A Dog Soldier is basically the Indian equivalent of the boogeyman who spirits naughty children away, we learn. This actually marks the first time that the TV series approaches the mystical thread that runs through Craig Johnson’s novels. In the books, Walt often has Native American dreams or visions, and tends to be guided by spirits in some near-death scenarios. TV-Walt is a bit more pragmatic though, and instantly suspects a man named Hector, a former boxer and enforcer on the reservation with a scarred cheek like the kid described. Cheyenne who don’t trust the court system hire Hector to “right their wrongs.”
Things switch into high gear. Shanks turns up in the next county, dead from being run over, and then the social worker also gets run off the road. She describes the driver: Hector. Walt sends Branch to round him up on suspicion of murder and kidnapping. But Hector finds Walt first, putting him into a choke hold (proving there are at least some men Walt Longmire can’t take down in a fight) and then trying to explain his innocence. Walt, looking pretty roughed up, hauls him off to the jail, then Cady comes in to tell him the abuse and neglect complaints lodged against the boys’ families all came from one man on the reservation—a man who was recently beaten to unconsciousness and is in the hospital. It’s not looking too good for Hector, but then Henry calls: miraculously, the missing boys were returned, unharmed, to the Red Pony.
When Walt questions them, they stick to their tale of the Dog Soldier as their captor/rescuer, and Henry questions whether Walt will return them to social services. The show’s been walking an interesting tightrope with Walt’s moral decisions. We’ve seen him disregard the law on a few occasions now, arresting a woman for her protection, turning a blind eye to a medical marijuana dealer, and now his response to Henry: “Just cause it’s lawful, don’t mean it’s right” as he takes his leave of the Pony.
When Nighthorse comes to confront Walt about keeping Hector locked up, he relents (much to his deputies’ confusion) and lets Hector go, saying there’s no way the families had the money to pay what Hector charged for enforcement. Vic and Branch persist that he should arrest Hector for assault at least, but Walt tells them sometimes you have to let a killer believe he’s free to catch him.
It’s a nice bit of misdirection because when we next see Walt, he’s paying a visit not to Hector but to Crystal, the social worker. He’s figured out that she was skimming the extra money the county paid to foster families who take Native American children. The unconscious man in the hospital was a plant, working for her to report abuse when there was none. Crystal turns mean quick, and says a jury will believe her over Hector any day, especially since he kidnapped the boys. Walt says that the kids say it wasn’t him. Then Robert Taylor delivers a pretty fantastic monologue with steely-eyed aplomb:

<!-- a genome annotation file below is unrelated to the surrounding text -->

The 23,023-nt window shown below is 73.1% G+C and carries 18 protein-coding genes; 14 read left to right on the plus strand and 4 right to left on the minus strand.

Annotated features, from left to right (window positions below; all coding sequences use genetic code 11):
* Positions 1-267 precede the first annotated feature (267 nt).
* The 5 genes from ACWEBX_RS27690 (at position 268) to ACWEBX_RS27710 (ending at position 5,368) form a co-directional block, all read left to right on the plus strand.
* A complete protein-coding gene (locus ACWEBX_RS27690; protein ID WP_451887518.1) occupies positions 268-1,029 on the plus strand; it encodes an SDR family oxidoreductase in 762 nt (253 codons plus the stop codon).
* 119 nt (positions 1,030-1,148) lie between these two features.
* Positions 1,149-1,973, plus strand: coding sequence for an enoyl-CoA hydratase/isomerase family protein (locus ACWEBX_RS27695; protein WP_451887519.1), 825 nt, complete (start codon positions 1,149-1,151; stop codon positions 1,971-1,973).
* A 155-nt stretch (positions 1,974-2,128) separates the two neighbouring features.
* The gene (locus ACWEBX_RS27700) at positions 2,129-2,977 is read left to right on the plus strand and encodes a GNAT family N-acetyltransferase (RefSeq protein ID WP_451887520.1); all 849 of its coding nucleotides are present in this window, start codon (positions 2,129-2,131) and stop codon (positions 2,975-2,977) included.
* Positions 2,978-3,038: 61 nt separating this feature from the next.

Walt: They say a Dog Soldier abducted them. The Cheyenne believe in an avenging warrior spirit, that can take on any form, animal, human.
Crystal: And you believe that?
Walt: I believe we become vessels, for forces we cannot control or understand. When you drove over Ryan Shank maybe it was the spirit of the Dog Soldier that guided you. Perhaps that spirit guided me once upon a time as well. So, congratulations, without your confession we have no case against you. The Dog Soldier knows what you’ve done Crystal. And when he comes for you, I’m just a phone call and a twenty-minute drive away.
Walt gets up and puts on his hat.
Walt: I’ll come as fast as I can.
The hard-pounding Sail by Awolnation strikes up on the soundtrack, as we see some stark flashbacks of Walt taking his sheriff’s badge and putting it in a safe, then taking a gun and tucking it into the back of his jeans. Back in the present, Crystal comes out of the house, and Walt goes to arrest her. The children are returned to their homes, and Walt burns that letter from the Denver Police Department. The final images are of one of the boys looking out the window at the group home as a Dog Soldier, in full headdress and costume, howls to the sky.
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Tara Gelsomino is a reader, writer, pop culture junkie, and Internet addict. You can tweet her at @taragel.